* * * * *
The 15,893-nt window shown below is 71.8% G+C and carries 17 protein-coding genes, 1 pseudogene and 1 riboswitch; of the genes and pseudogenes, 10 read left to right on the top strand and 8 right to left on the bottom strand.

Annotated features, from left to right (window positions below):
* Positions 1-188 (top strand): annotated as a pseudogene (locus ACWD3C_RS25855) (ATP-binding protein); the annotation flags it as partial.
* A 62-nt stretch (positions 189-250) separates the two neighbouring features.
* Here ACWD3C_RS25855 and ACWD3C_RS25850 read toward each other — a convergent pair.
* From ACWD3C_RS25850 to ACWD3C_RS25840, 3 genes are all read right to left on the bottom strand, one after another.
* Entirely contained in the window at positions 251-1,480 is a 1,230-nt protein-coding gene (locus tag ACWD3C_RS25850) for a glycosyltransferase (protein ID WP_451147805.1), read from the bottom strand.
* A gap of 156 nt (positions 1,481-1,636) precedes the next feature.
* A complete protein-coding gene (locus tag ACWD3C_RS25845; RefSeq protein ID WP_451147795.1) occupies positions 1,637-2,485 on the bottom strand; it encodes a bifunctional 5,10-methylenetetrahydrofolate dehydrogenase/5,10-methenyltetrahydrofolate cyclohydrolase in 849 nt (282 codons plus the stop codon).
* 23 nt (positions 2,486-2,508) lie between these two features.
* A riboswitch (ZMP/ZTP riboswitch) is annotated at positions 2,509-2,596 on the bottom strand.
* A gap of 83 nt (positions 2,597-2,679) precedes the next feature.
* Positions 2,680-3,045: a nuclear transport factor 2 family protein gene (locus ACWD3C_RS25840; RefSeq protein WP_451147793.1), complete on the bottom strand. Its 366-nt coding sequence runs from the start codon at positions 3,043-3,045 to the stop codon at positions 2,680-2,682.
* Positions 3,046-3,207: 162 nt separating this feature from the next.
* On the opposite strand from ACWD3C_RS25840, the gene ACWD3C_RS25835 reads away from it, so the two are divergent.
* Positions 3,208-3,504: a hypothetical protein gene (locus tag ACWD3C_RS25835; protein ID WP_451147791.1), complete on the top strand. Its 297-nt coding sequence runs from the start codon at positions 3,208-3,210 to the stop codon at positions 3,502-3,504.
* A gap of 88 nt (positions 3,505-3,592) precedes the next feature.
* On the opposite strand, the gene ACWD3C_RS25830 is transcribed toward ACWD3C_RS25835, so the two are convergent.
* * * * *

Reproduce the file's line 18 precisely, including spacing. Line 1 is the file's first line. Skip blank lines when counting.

* On the opposite strand, the gene ACWD3C_RS25830 is transcribed toward ACWD3C_RS25835, so the two are convergent.